The Rhyming Tao Te Ching (Great book rendered in rhyme 1)

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During those civil wars the native Christians embraced, like Cato, the weaker side ; the conse- quence was this persecution. Persecution of native Christians, with the penalty of death denounced against all who refiised the test of tramp- ling upon the effigy of the Virgin and the infant Redeemer, was even then the law of the land, and would naturally afford both the pretext and the means of a newly-appointed heathen ruler's tyranny and extortion. Be this as it may, after a long struggle, the Prince of Arima drove the insurgents, who have been estimated at 70,, into the penin- sula of Simabara; and finding himself unable there to subdue them, he, with the full sanction of the Zioffoon, called upon the Dutch to bring their armed vessels and artillery to his assistance.

This compliance with a Japanese requisition to act as auxiliaries against their fellow-Christians, the Dutch writers vindicate upon the plea of the civil war not having been a religious war, although they do not deny the Christianity of the unhappy rebels shut up on Simabara.

The real apology probably lies in their not irrational dread that their own lives might pay the forfeit of disobedience to a mandate sanctioned by the emperor. It is not unlikely that this very compliance, by satisfying the govemmentof the truth of the assertion, that though the Dutch were Christians, their Christianity was not the Christianity of the Portuguese, won their exemption firom the general exclusion.

They were, however, then removed firom Firato and liberty to the vacated Portuguese prison, Dezima. When the Japanese were weary of torturing and slaughtering — and such weariness seems as little appertinent to the national idiosyncrasy as mercy — the remaining multitudes were locked up in prisons, there kept to hard work upon wretched fare, and annually ofiered wealth and freedom as the price of abjuring Christianity in the prescribed form.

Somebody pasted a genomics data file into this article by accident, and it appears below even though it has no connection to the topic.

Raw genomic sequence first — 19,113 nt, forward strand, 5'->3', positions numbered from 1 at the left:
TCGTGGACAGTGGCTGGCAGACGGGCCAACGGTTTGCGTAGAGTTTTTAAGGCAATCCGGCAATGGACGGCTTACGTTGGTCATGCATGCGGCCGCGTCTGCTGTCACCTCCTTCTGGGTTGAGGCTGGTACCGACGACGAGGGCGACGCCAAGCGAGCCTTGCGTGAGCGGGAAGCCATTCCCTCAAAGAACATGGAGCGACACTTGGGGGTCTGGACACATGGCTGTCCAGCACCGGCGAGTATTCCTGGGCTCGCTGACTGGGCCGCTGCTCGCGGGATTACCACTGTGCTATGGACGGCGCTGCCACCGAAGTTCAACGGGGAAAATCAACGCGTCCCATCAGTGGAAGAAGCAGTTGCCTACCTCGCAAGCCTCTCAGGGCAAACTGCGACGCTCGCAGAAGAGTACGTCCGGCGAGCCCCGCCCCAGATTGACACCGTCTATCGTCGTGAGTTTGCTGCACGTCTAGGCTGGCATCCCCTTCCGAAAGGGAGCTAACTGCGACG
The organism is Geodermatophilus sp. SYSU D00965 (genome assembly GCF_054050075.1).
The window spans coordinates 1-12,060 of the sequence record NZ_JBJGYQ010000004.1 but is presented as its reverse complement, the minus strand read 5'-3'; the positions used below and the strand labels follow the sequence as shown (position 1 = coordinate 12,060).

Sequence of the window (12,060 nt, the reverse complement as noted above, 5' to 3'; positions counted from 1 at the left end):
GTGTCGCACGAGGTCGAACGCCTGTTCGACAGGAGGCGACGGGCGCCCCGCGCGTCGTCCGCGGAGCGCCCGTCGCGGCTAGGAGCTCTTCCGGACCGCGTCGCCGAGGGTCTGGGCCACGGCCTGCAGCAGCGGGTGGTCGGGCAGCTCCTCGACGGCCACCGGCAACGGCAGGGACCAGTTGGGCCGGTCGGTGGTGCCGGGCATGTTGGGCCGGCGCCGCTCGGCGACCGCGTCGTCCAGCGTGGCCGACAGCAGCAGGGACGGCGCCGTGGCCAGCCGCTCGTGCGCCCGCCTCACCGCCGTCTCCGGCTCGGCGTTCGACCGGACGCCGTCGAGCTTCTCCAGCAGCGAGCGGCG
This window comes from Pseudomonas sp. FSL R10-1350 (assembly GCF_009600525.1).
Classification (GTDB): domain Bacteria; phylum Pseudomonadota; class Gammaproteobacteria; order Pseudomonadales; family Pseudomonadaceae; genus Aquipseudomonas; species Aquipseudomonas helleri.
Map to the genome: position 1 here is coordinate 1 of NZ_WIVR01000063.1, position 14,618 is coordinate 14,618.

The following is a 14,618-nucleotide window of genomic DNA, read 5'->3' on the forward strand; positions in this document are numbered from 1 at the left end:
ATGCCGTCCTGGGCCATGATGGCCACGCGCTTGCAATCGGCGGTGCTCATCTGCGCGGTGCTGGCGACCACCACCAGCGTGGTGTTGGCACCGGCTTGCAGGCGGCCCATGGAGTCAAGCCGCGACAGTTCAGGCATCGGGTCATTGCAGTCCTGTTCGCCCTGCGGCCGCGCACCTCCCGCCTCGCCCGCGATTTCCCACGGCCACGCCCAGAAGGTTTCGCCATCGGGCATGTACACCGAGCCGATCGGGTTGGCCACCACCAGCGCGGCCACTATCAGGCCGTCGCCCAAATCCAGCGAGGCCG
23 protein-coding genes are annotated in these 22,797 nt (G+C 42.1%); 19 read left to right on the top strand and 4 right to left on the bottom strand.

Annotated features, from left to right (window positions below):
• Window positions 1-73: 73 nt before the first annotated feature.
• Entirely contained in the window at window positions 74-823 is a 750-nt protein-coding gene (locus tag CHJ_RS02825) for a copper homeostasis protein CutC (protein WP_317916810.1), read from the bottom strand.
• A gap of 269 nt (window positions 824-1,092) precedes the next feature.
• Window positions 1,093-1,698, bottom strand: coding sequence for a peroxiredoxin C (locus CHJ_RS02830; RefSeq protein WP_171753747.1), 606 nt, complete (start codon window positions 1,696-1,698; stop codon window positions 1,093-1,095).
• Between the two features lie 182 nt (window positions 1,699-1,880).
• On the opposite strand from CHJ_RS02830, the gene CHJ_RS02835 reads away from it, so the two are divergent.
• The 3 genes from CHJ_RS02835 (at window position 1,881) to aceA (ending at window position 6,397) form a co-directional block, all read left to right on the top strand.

Even to the present day, every native Japanese, or, according to Doeff, only every native of Na- gasaki and the adjoining principaUties, is required thus to prove his non-Christianity. But the regular ceremony is now confined to natives, and upon other occasions the trampling appears to be only used as a test to ascer- tain the religion, or rather the non-Christianity, of strangers. So fair from any member of the Dutch factory being required to participate in this revolting rite, we are positively assured, that those among them who felt curious to witness an abjuration of Chris- tianity, concerning which they had heard so much, have been unable to gratify their wishes ; and all that is told upon this subject in the recent publi- cations is given purely on the authority of Japanese acquaintance.

In addition to these statements, an anecdote is told relative to this matter, which oc- curred soon after DoeflTs arrival, and is highly illustrative of the kindly feeling now entertained by the Japanese towards their Dutch guests, as well as of their habitual forbearance with respect to religion, and of their general politeness.

It is thus narrated by the President. Mak and D. Letske, to attend the examination in the govern- ment house. Hereupon the Governor requested all the Hollanders who were present to withdraw for a moment.

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They thought this strange; but soon afterwards learned from the chief interpreter, that the Governor not knowing these people, was bound by his orders to make them trample upon these images; and to avoid giving the Hollanders offence, had wished that it should not be done in their presence. This cere- mony over, the Hollanders were invited to return.